Alternative Gender Status: Two Spirits

Alternative Gender Status: Two Spirits

Before Christianity hit, what is nowadays, the USA the Native Americans used to know more than two genders, they came up with about five. We feel that is such a great concept; it seems like less fuss to have more genders than only two, more accurate and even more sophisticated. All these ancient genders can be compared to todays LBGTQ (but they are a) Community and, as we all know, are not seen as actual genders like the Two Spirited persons.

Alternative Gender Status: Two Spirits

<We’wha, a Zuni Lhamana (Two-Spirit), circa 1886. (photographer unknown The Library at The College of Staten Island of the City University of New York)

We’wha (1849–1896) was a Zuni Native American from New Mexico. She was the most famous lhamana, a traditional Zuni gender role, now described as mixed-gender or Two-Spirit. Read the story of We’wha here on Wikipedia

“Two Spirits refers to a person who has both a masculine and a feminine spirit, and is used by some First Nations people to describe their sexual, gender and/or spiritual identity. As an umbrella term it may encompass same-sex attraction and a wide variety of gender variance, including people who might be described in Western culture as gay, lesbian, bisexual, transsexual, transgender, gender queer, cross-dressers or who have multiple gender identities.” (read more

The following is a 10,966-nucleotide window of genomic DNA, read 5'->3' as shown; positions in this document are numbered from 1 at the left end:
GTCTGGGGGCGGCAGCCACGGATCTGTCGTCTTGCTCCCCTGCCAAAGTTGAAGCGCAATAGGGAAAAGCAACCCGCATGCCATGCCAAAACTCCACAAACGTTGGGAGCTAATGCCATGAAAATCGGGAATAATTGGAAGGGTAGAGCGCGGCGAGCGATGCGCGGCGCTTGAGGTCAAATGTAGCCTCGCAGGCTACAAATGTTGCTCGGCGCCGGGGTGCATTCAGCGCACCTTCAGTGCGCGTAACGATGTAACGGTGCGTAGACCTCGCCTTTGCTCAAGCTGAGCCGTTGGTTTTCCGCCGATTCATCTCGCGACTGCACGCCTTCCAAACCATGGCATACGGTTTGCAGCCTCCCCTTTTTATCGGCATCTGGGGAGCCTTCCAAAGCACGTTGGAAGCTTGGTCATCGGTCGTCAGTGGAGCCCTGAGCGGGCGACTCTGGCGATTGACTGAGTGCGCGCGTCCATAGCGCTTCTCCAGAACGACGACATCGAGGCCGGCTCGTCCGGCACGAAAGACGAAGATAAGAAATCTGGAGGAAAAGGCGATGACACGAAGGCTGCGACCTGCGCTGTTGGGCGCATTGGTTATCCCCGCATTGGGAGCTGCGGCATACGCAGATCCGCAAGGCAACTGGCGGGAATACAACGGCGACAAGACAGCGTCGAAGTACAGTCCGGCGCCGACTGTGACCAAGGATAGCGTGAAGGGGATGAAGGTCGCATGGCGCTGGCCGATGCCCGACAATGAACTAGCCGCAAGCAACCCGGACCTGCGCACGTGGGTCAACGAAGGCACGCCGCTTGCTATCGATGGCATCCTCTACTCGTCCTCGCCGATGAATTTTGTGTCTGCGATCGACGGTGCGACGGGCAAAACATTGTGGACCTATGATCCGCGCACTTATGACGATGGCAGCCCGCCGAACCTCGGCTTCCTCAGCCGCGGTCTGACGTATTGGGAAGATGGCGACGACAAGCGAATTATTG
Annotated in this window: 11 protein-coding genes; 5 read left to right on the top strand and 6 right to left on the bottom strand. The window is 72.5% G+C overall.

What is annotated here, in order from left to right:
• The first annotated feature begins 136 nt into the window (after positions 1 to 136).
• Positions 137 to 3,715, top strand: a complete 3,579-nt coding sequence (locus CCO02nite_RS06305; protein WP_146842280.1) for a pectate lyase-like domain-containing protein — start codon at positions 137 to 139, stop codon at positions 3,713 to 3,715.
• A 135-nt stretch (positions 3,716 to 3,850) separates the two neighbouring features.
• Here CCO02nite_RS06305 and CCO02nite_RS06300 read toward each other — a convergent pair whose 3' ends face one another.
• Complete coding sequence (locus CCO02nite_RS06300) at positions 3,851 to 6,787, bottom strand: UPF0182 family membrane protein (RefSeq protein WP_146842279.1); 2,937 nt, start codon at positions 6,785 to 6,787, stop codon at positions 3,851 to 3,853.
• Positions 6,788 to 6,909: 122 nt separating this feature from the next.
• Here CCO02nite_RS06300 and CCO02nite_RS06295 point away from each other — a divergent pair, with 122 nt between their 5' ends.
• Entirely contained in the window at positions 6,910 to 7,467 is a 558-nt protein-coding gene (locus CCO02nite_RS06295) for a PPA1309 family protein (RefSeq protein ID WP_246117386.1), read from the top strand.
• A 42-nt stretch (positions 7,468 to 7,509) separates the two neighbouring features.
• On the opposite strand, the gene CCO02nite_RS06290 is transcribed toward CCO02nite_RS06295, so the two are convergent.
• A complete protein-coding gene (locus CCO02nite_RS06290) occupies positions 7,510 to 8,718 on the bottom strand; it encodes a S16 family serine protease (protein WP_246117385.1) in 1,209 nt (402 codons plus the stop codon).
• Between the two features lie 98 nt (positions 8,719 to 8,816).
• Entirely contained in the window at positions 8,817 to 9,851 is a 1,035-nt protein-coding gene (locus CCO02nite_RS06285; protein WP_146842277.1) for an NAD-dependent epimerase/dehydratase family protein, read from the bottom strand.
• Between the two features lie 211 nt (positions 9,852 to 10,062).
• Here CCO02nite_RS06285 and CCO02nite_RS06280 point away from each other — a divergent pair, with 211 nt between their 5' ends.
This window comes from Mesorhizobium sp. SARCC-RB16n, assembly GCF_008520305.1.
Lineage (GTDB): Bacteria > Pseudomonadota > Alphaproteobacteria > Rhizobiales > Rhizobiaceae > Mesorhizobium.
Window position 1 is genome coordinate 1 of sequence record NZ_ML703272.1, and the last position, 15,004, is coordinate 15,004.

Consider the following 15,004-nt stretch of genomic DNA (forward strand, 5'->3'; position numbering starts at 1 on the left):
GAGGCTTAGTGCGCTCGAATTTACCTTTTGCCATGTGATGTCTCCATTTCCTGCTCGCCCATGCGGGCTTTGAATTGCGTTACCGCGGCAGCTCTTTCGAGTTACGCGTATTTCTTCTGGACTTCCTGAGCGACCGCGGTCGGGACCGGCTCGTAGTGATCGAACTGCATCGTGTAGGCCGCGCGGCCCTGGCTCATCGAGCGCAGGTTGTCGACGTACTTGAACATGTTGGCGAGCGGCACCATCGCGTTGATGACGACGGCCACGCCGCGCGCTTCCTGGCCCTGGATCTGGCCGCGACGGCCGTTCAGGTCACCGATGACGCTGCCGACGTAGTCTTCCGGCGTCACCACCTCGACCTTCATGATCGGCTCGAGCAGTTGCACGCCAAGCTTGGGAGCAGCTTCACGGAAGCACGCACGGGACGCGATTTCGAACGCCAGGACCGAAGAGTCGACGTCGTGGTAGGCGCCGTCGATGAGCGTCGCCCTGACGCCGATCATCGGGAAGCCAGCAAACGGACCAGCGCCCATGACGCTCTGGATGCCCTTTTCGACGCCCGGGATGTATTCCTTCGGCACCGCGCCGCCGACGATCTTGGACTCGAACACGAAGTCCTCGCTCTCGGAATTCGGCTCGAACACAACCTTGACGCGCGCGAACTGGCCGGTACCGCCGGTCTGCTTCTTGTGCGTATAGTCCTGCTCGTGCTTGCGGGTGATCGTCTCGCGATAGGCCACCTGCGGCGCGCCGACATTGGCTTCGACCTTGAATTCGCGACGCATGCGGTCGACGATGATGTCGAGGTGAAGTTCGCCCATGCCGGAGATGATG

Two Spirits is the term for people which are neither men nor women to the Native Americans, for people who occupied a distinct, alternative gender status. In tribes where male and female two spirits were referred to with the same term, this status amounted to a third gender. In other cases, female two spirits were referred to with a distinct term and, therefore, constituted a fourth gender.” (read more: Two Spirits, One Heart, Five Genders. Written by Duane Brayboy on

Read Winyanktehca: Two-souls person (the paper presented to the European Network of Professionals in Transsexualism in August 1994) by Marjorie Anne Napewastewiñ Schützer, MA psy.

Thahanks Ms Feduzzi for pointing out this topic to us at Mimi Berlin!





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